Soc­cer us­ing vir­tual ‘to­kens’ to en­gage fans, raise money

Orlando Sentinel - - Sports - By Tales Az­zoni

MADRID — Soc­cer clubs around Europe are in­creas­ingly turn­ing to vir­tual “fan to­kens” to raise money and en­hance fan en­gage­ment.

And the money can pile up fast.

The lat­est club to en­ter the world of blockchain, Span­ish cham­pion Barcelona, gen­er­ated $1.3 mil­lion in less than two hours on Mon­day.

The 600,000 Barcelona cryp­tocur­rency-based to­kens, which sold for $2.20 each, give fans ex­clu­sive vot­ing rights in club-spe­cific polls and can give them a chance to win re­wards that could in­clude watch­ing games as VIP guests or meet­ing with play­ers.

Block-chains are “blocks” of in­for­ma­tion or trans­ac­tions that are se­cure and trans­par­ent. They are stored on a net­work of com­put­ers around the world with­out the need of a cen­tral­ized party or author­ity to con­trol the data. The in­for­ma­tion can’t be al­tered, and the blocks are “chained” to­gether us­ing cryp­tog­ra­phy to form a pro­tected and pub­lic dig­i­tal ledger.

“Thirty years ago peo­ple thought that this in­ter­net thing was just about send­ing email, but to­day thanks to the in­ter­net you can do a mil­lion things,” said Alexan­dre Drey­fus, the CEO of the So­ plat­form where fans can buy to­kens and vote on club sur­veys. “And it’s a bit the same with blockchain. We still don’t know how to use the tech­nol­ogy to in­no­vate and do some­thing that not nec­es­sar­ily ex­isted be­fore.”

Barcelona joined Paris Saint-Ger­main, Ju­ven­tus, Roma, Atletico Madrid and oth­ers us­ing blockchain.

To­ken buy­ers can also make money in re­turn by trad­ing the dig­i­tal as­sets at a price de­ter­mined by the mar­ket’s sup­ply and de­mand, and ul­ti­mately by the team’s per­for­mances and ac­tions.

A team sign­ing Ney­mar, for in­stance, could see the price of its to­kens go up. A club fac­ing rel­e­ga­tion could see the price of its vir­tual as­set go down.

An­other batch of Barcelona to­kens was put on sale on Wed­nes­day, with the price ris­ing 200% in the first five min­utes of trad­ing, So­ said. The trad­ing vol­ume hit $1 mil­lion in the first six min­utes.

Own­ers can sell and trade their to­kens us­ing Chiliz, one of the many cryp­tocur­ren­cies based on blockchain tech­nol­ogy. The trad­ing is done on

For now, most clubs are high­light­ing “fan en­gage­ment” as the main ad­van­tage of their blockchain-based fan to­kens.

“For the big­gest clubs in the world, 99.9% of sports fans are not ac­tu­ally in the sta­di­ums, or even in the same city or coun­try of the club that they are sup­port­ing,” Drey­fus told The As­so­ci­ated Press.

“There is a lack of en­gage­ment and mon­e­ti­za­tion to­wards this global fan base,” he added. “All these fans have no sig­nif­i­cant way to have a voice and have an in­flu­ence. By own­ing one of these fan to­kens, sud­denly you are be­ing rec­og­nized, and more im­por­tantly, you have a voice and a right to vote on a de­ci­sion that the club is ask­ing you.”

Barcelona said the fan to­kens are part of the club’s world-wide ex­pan­sion strat­egy as it looks for new dig­i­tal chan­nels and for­mats to gen­er­ate greater en­gage­ment with its in­ter­na­tional fan base. They have been in­cor­po­rated as the club tries to de­velop “new streams for the gen­er­a­tion of re­sources” and to be­come a “bench­mark both on and off the field.”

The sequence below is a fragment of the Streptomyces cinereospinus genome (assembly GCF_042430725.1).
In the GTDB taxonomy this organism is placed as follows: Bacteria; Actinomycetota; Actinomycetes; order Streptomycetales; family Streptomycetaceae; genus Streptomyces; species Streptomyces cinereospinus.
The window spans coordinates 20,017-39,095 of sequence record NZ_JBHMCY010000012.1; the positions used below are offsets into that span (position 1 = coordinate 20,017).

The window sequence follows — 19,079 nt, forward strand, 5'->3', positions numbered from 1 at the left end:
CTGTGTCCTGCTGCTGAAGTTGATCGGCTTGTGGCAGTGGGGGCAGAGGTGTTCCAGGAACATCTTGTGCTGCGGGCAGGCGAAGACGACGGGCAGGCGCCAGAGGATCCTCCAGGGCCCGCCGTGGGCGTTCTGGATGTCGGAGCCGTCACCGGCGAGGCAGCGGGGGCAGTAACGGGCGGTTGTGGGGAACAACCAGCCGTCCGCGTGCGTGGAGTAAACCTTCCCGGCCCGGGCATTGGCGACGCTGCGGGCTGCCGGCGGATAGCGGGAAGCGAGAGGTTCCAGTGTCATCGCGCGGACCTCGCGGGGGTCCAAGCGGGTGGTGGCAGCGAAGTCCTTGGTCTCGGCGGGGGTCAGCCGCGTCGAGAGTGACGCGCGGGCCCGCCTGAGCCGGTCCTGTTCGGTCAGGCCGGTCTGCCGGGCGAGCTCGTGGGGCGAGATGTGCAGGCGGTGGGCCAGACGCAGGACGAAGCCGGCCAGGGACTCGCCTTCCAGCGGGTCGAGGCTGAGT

The first sur­vey in which Barcelona to­ken own­ers can vote on is re­lated to the art­work of a mu­ral that will dec­o­rate the dress­ing room at the Camp Nou.

Ju­ven­tus was the first club to launch its fan to­kens about six months ago, with its sup­port­ers choos­ing the cel­e­bra­tion song that is now played when the team scores a goal.

The first PSG poll in Fe­bru­ary al­lowed fans to choose an in­spi­ra­tional mes­sage to go on the cap­tain’s arm­band, and Galatasara­y’s sup­port­ers picked the song played when the team en­ters the field. Roma fans voted on the name of a field at the club’s train­ing cen­ter, and Atlético Madrid’s sup­port­ers chose player Ál­varo Mo­rata to give ex­clu­sive in­sight into the club’s daily life.

The to­kens be­came a more sig­nif­i­cant en­gage­ment tool dur­ing the coron­avirus pan­demic. PSG play­ers Edi­son Ca­vani and Thi­ago Silva sent per­sonal mes­sages to fans, and Galatasara­y to­ken own­ers gained life­sized card­board pho­tos of them­selves in the team’s sta­dium.

“The pan­demic forced the clubs to look at the other 99% of fans that can gen­er­ate rev­enue,” Drey­fus said. “It forced them to re­con­sider and to try to mon­e­tize their global fan base.”

Other blockchain-based ac­tions mak­ing their way into soc­cer in­clude of­fi­cially li­censed dig­i­tal cards of play­ers, which can be used in vir­tual fan­tasy games. Plat­form So­rare has deals with sev­eral clubs and leagues, in­clud­ing the Se­rie A. It said it has more than 1,800 of­fi­cially li­censed soc­cer play­ers on the plat­form, with 3,000 ac­tive users who gen­er­ated about $200,000 in sales in May.

Por­tuguese club Ben­fica last year was a pi­o­neer in al­low­ing the use of cryp­tocur­ren­cies for the pur­chase of tick­ets and mer­chan­dis­ing. Some clubs also re­sorted to blockchain to track the au­then­tic­ity of some of their of­fi­cial prod­ucts. There were an­nounce­ments of clubs pos­si­bly us­ing cryp­tocur­ren­cies for salaries and other pay­ments, though noth­ing has ma­te­ri­al­ized so far.


Packed sta­di­ums like Barcelona’s Camp Nou, above in 2019, are nowhere to be found as Euro­pean soc­cer leagues re­sume with­out spec­ta­tors amid the coron­avirus pan­demic.

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